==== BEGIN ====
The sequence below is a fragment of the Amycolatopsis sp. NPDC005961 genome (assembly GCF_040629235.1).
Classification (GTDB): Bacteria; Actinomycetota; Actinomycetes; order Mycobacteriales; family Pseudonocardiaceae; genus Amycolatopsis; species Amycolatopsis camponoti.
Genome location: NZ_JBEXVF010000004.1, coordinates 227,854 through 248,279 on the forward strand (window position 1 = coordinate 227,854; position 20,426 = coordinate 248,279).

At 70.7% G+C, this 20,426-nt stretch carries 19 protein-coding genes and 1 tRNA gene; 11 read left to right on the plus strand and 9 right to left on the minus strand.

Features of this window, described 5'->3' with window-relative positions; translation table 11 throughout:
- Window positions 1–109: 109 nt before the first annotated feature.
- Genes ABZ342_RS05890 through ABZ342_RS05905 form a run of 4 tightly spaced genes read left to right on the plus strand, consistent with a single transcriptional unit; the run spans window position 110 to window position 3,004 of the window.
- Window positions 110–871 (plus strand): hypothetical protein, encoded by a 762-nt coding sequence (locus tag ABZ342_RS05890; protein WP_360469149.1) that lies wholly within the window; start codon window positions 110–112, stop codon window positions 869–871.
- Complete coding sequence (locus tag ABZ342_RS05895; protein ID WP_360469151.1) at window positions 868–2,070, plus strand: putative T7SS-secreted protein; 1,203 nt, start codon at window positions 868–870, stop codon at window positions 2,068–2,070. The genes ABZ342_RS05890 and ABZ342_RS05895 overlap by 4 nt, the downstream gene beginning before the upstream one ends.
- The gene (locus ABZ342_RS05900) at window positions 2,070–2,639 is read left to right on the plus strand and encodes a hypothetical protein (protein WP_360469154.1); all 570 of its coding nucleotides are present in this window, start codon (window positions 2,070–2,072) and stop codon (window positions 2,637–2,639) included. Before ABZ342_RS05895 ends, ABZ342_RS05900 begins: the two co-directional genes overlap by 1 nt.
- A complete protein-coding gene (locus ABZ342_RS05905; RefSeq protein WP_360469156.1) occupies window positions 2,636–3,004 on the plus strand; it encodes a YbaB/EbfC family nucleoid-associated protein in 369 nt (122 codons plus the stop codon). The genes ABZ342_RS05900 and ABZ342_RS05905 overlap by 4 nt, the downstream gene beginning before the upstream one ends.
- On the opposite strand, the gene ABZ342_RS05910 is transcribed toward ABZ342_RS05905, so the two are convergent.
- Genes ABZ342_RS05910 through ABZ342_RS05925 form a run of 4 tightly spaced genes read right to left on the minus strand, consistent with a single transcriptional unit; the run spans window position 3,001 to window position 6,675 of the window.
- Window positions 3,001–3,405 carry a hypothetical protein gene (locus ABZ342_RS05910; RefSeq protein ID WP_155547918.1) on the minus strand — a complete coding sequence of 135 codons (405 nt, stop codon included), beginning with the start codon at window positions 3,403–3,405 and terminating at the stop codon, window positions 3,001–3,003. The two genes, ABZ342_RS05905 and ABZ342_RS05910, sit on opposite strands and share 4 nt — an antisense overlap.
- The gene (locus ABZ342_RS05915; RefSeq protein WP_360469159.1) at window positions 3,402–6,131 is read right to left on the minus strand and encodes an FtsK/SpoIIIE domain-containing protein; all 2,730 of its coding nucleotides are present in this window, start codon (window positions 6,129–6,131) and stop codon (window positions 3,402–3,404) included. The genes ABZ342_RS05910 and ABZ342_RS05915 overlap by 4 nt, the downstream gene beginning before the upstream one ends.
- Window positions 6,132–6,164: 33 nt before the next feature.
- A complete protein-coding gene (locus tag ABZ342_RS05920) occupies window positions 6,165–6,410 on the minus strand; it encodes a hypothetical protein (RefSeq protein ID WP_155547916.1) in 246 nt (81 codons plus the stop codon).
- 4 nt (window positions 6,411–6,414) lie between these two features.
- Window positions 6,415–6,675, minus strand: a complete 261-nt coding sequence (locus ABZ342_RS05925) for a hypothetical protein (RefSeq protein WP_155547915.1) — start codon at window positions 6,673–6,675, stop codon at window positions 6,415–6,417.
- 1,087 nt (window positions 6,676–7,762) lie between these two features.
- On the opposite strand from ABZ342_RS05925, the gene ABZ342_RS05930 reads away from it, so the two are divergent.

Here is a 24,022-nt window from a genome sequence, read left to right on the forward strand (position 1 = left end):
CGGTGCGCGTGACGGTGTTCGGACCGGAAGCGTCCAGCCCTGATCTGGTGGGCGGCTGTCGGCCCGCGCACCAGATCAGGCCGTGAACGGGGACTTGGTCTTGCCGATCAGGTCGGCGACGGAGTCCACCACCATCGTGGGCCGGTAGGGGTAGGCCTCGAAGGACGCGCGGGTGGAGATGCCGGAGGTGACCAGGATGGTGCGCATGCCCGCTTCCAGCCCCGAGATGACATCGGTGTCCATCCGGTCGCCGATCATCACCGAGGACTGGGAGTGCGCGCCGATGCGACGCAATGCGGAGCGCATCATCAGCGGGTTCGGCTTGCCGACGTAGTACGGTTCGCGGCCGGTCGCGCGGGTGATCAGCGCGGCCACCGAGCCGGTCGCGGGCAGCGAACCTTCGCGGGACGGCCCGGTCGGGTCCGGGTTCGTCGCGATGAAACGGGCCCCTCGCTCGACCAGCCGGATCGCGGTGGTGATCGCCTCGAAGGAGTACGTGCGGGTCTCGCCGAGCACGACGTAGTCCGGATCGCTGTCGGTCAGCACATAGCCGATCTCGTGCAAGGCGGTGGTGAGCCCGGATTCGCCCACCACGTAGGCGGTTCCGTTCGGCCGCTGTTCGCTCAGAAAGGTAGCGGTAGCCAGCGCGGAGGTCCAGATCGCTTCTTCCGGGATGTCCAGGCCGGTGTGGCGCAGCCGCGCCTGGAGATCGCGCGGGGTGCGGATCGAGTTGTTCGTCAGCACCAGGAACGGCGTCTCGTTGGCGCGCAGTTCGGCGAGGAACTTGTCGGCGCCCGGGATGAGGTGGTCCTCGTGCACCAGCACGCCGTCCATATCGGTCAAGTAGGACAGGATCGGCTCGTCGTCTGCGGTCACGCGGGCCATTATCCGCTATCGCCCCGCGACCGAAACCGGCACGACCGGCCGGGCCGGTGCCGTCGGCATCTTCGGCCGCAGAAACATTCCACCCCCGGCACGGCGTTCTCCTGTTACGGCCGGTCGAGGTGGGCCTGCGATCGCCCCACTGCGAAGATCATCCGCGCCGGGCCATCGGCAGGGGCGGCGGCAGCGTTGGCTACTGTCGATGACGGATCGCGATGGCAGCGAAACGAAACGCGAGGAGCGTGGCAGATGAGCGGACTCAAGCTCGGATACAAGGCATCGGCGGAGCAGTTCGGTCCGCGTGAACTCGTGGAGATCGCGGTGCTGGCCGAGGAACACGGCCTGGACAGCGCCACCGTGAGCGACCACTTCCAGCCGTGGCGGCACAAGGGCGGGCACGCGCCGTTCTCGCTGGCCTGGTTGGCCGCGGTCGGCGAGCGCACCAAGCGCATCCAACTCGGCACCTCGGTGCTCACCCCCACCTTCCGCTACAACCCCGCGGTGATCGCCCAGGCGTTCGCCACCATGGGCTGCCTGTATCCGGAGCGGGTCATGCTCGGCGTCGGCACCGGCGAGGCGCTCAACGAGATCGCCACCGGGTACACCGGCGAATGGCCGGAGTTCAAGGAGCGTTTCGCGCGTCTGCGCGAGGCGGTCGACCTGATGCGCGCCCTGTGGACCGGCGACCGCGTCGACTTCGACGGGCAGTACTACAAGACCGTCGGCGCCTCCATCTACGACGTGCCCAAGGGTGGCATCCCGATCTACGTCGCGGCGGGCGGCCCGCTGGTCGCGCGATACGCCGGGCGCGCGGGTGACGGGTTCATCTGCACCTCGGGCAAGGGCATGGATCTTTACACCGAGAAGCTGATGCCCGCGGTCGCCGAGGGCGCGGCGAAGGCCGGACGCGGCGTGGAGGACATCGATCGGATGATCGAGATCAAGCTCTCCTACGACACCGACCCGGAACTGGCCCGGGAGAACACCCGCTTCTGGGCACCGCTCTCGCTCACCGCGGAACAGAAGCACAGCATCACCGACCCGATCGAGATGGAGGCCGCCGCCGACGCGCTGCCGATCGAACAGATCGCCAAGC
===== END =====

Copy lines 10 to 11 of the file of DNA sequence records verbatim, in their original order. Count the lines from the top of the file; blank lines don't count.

- The gene (locus ABZ342_RS05900) at window positions 2,070–2,639 is read left to right on the plus strand and encodes a hypothetical protein (protein WP_360469154.1); all 570 of its coding nucleotides are present in this window, start codon (window positions 2,070–2,072) and stop codon (window positions 2,637–2,639) included. Before ABZ342_RS05895 ends, ABZ342_RS05900 begins: the two co-directional genes overlap by 1 nt.
- A complete protein-coding gene (locus ABZ342_RS05905; RefSeq protein WP_360469156.1) occupies window positions 2,636–3,004 on the plus strand; it encodes a YbaB/EbfC family nucleoid-associated protein in 369 nt (122 codons plus the stop codon). The genes ABZ342_RS05900 and ABZ342_RS05905 overlap by 4 nt, the downstream gene beginning before the upstream one ends.